Not sure how many domains are actually visited directly like that - I'm guessing it would be impossible to know exactly - but what would be a rough estimate?
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Practically zero. Because:
Update: I'll add a bit based on the good comments and answers given by others in this thread.
I believe all webmasters should do the right thing, and normalize their URLs with HTTP redirects to their preferred site address, with or without the "www." prefix as they see fit.
With prefix normalization in place, the whole argument about typing domain names directly versus searching is moot. In all cases, "www." or not; search or direct input; the user will arrive at the right place in the first try.
To use or to omit "www." based on personal taste, fashion whims, or perceptions of what is common in your target market is completely okay. Just help the users who do the opposite with a redirect.
What I disagree with is the notion that we should all remove "www." because of the external ''rational'' motives of efficiency or usability. ASCII characters are not an endangered species; nobody is being hurt if the server automatically adds the prefix.
When does the prefix matter for end users? On print advertisements, TV and other offline media. In this case you need something to communicate to the user that he's seeing a web address. If you're not promoting "www.", then that something is "http://", which certainly isn't shorter or prettier than "www.".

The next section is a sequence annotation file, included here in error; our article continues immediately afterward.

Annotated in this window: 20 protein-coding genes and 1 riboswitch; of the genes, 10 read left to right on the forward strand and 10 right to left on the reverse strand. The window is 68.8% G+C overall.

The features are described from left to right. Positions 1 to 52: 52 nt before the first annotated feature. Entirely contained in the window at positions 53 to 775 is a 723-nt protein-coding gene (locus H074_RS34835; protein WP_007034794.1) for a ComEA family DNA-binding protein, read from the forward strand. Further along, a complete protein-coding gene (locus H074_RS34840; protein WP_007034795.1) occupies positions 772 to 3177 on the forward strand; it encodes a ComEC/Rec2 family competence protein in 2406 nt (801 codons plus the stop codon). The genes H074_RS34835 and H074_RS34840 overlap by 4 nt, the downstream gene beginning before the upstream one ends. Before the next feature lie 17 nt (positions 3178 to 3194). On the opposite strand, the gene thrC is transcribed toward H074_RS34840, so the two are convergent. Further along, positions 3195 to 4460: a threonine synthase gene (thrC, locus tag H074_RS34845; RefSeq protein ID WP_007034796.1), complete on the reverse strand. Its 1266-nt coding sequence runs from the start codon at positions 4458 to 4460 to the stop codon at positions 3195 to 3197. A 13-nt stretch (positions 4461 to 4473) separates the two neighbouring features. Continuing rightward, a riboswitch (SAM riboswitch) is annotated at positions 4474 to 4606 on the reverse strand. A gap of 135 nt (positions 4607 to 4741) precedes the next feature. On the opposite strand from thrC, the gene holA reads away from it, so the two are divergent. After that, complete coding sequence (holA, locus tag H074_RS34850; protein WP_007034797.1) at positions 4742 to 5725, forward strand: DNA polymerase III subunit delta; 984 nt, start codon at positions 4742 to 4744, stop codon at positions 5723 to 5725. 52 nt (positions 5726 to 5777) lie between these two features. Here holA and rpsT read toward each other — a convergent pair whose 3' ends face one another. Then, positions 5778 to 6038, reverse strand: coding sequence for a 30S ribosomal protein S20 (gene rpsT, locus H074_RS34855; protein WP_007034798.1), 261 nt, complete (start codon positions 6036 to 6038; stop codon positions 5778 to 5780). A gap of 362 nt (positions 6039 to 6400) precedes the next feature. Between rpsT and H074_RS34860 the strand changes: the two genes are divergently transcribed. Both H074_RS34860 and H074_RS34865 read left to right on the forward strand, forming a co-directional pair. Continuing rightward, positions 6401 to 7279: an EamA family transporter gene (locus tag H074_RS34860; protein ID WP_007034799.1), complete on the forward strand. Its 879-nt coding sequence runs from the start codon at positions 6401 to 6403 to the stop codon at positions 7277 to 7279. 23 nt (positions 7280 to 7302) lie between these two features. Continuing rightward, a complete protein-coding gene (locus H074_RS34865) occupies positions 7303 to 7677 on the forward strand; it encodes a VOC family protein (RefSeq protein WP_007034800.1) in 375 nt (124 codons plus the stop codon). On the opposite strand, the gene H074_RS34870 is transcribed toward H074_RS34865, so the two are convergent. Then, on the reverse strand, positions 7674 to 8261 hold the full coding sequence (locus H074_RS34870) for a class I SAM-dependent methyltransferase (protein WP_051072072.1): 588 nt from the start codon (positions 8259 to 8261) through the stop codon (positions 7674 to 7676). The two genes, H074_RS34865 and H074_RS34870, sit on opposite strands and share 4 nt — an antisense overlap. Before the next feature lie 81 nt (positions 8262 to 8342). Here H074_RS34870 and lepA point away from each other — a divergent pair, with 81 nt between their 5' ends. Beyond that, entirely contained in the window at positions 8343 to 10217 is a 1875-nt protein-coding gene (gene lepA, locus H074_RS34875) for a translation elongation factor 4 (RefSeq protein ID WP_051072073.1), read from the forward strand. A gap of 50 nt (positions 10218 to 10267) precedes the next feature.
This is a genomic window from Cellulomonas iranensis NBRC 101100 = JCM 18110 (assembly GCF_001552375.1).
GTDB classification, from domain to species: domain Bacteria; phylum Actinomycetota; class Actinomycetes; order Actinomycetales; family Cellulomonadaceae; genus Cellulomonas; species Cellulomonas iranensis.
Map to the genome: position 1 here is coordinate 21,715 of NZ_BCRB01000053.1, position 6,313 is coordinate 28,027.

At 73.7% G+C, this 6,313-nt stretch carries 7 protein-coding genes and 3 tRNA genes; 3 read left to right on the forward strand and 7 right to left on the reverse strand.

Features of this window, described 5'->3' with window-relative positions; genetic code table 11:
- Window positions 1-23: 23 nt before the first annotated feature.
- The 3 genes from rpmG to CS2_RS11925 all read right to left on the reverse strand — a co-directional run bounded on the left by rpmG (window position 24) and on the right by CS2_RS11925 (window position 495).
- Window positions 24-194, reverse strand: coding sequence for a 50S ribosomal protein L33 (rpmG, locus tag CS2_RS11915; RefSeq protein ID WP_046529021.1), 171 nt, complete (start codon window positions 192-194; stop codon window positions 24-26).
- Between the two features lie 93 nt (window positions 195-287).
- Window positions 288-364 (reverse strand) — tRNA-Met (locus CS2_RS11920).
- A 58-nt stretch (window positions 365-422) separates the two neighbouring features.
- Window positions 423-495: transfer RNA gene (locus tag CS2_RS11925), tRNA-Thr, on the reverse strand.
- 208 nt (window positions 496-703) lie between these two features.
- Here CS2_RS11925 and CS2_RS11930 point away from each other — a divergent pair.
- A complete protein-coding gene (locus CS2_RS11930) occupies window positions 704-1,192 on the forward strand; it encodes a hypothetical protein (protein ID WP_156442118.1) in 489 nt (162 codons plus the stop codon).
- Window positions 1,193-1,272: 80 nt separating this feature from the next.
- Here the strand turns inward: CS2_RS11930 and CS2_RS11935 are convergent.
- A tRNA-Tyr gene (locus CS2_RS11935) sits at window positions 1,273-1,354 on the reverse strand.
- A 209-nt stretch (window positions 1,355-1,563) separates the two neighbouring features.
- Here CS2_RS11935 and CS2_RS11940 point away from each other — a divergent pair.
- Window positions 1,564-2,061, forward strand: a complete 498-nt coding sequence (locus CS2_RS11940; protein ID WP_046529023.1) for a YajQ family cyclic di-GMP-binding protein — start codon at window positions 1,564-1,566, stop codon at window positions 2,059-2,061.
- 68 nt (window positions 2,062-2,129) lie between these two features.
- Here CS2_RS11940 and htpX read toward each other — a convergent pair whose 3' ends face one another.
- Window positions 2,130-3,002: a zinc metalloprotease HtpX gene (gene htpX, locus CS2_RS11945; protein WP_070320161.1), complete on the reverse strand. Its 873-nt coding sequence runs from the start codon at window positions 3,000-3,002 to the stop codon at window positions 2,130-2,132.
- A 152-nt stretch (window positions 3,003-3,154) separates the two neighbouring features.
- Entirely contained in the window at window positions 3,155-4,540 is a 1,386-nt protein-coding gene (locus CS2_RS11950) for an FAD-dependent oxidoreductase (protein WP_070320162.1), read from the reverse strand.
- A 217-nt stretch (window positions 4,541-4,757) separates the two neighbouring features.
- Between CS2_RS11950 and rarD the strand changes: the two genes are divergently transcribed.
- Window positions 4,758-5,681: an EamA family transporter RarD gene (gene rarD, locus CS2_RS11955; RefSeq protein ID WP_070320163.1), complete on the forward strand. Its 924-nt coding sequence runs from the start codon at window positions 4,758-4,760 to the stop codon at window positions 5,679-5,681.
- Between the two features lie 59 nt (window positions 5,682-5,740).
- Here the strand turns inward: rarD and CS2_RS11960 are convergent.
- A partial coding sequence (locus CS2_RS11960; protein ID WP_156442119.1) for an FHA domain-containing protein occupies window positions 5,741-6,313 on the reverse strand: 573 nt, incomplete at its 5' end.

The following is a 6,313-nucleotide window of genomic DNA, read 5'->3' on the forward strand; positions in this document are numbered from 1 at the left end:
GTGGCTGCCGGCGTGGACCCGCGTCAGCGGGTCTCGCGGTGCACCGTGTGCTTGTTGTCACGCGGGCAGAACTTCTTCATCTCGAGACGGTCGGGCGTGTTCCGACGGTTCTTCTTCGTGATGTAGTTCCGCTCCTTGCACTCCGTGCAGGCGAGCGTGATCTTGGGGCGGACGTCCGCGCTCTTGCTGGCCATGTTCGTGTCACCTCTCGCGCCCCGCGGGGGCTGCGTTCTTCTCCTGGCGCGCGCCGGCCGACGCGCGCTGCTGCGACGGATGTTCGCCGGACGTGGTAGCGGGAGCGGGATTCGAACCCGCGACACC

When does the prefix matter for the technology side?
Use "www." or not, as you prefer. Just own up to the fact that it was a matter of person taste, and not a choice dictated by usability, efficiency, or technological considerations. And set up 301 redirects to the right domain.
According to pingdom, there were 234 million websites online in 2009, so it would be fair to say that if each website gets hit at least once, you'd save close to a billion keystrokes.
The more relevant point for webmasters, I think, is to support both variants (www. and not), but ensure that the website is set up to 301-redirect to one or the other to maintain a single canonical address for the benefit of search engine bots (SEO).
Earlier this year, a blog called ReadWriteWeb wrote a post about Facebook's login process. Because it's a popular blog, it soon appeared near the top for the search query, "Facebook login". Facebook users began to confuse ReadWriteWeb with Facebook and became angry when they weren't able to login. The ensuing comments are priceless and I really wouldn't do it justice to try to describe them, so I'll just link to the post.
A few days later, UX Magazine wrote a post covering the incident. In it, they also shared a video in which people on the street were asked what a browser is. If you've ever enjoyed watching Jay Leno's Jaywalking segment, you'll enjoy the video. If you make websites for a living (or browsers), you'll probably laugh nervously for a moment and then sob uncontrollably.
The point is, as webmasters, we really need to support as many different ways to access our sites as possible. Technology is a huge hurdle for many people and they do their best to scrape by, but for most, they're lucky if they can find what they're looking for. Even the supposedly tech savvy younger generation doesn't fare so well. Would it make sense to get rid of the www altogether? Probably, but it would also cause a lot of confusion and so it's important to support both.
In general, anything that you can do to make it easier on the user, you should do. Users aren't dumb, but I think we can sometimes fool ourselves into believing that our field and tech skills are shared by more people than reality would seem to indicate.